Sometimes it seems that you have an insurmountable mountain of studying to do, and just not enough time to do it. Everyone has had that feeling at some point or another, but it’s rarely the case.
Studying is all about efficiency. You might have 300 or 3,000 pages to study, but it’s always possible. Some people give up and accept that they will fail the test, but the truly persistent ones, the ones that have learned simple tricks to the trade are better off for it. Not only do they make good grades on tests, they learn how to manage their time for when the real work comes along.
There are a few tricks you can use for whatever task that might fall in your lap. Studying teaches you how to utilize them in an efficient manner.
Here are five tips to optimize your study time:
Many people think that prep work counts as studying, which it does, to a certain extent. Taking notes, making flashcards and catching up on lesson plans should be routine things you do before you start studying, though. In an ideal world, you should have everything prepared for when you actually sit down and start reviewing information.
Sure, this is easier said than done, but if you get into the routine of making the necessary preparations, you will almost certainly be successful.
Take advantage of downtime
The best students know how to take advantage of their study time. Whether it is on the bus, on the way to class or waiting at the dentist office, there is always a way to cram in a few minutes of studying. Take your notes everywhere you go, even if it is just a flashcard or a PDF on your phone.
It will come in handy at some point. By taking advantage of time where you would normally be waiting or staring at the wall you will need less time to cram, and will be more likely to retain the information, as it will be stored in your long-term memory with repetitive studying.
Take notes while studying
You won’t retain much if you simply stare at a page all day long. Even if you’re studying a 3,000 page textbook, take as many notes as you can.
Sure, it might take a little bit longer, but by taking notes of what you read, you are transferring the material you learn from your short-term memory to your long-term memory.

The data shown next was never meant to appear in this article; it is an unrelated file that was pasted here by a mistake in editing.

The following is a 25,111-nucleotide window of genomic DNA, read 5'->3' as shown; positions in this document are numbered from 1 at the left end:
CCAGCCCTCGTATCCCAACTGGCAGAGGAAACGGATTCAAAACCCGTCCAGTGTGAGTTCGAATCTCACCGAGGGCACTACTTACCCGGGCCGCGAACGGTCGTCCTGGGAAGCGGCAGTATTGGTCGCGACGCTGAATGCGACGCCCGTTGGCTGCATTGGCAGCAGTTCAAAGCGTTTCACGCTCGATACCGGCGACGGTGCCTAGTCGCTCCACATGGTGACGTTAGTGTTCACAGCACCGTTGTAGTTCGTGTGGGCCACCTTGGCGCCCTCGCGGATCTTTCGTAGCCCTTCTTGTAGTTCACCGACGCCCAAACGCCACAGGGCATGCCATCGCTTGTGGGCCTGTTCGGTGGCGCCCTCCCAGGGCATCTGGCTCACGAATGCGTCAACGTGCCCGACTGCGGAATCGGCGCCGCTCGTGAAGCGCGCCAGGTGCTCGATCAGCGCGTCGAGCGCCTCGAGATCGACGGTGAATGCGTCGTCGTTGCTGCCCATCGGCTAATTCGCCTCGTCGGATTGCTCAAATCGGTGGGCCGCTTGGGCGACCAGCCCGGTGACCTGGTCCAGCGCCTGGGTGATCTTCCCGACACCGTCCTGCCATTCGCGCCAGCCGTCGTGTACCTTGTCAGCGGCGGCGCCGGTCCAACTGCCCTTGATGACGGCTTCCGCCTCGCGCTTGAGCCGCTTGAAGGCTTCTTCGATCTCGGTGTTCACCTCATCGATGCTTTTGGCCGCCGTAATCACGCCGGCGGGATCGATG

Furthermore, it will take less time when you go to review information, as you will already have consolidated it on paper.
You won’t get far if you don’t sleep. The stereotype of staying up all night to cram for that big exam works less often than people think.
While they are studying all night, they retain almost nothing, and most of the time, they are doing something counterproductive, like checking Facebook or Twitter.
Your brain cannot function without sleep, contrary to what many people think. Furthermore, it only works at full capacity for around 45 minutes, so if you don’t take sufficient breaks, you might as well be studying for 70 percent of the time.
Take breaks, get relaxed and sleep a normal amount. You will feel better during the test, and will likely be able to relay the information you learned in a more concise manner.
Pay attention to what you eat
Many college students think they can get by on coffee and a bag of chips, but that simply does not do the trick.
What you eat and drink is directly proportional to how you do on a test. If you don’t eat, your attention span will be shorter, your brain will not work as well and you will not do as well on a test. Furthermore, if you don’t drink water your brain will not work very efficiently.
Try taking some bottled water everywhere you go. It will incentivize you to drink more, which will wake you up and make you feel better.
That mountain might be tough to climb, but it won’t be impossible. Break it into step, take full advantage of your time, and remember, pulling an all-nighter probably will not work.
Patrick Rafferty is a consultant for Pure Water Technology of South Louisiana, a company that specializes in home water filtration systems.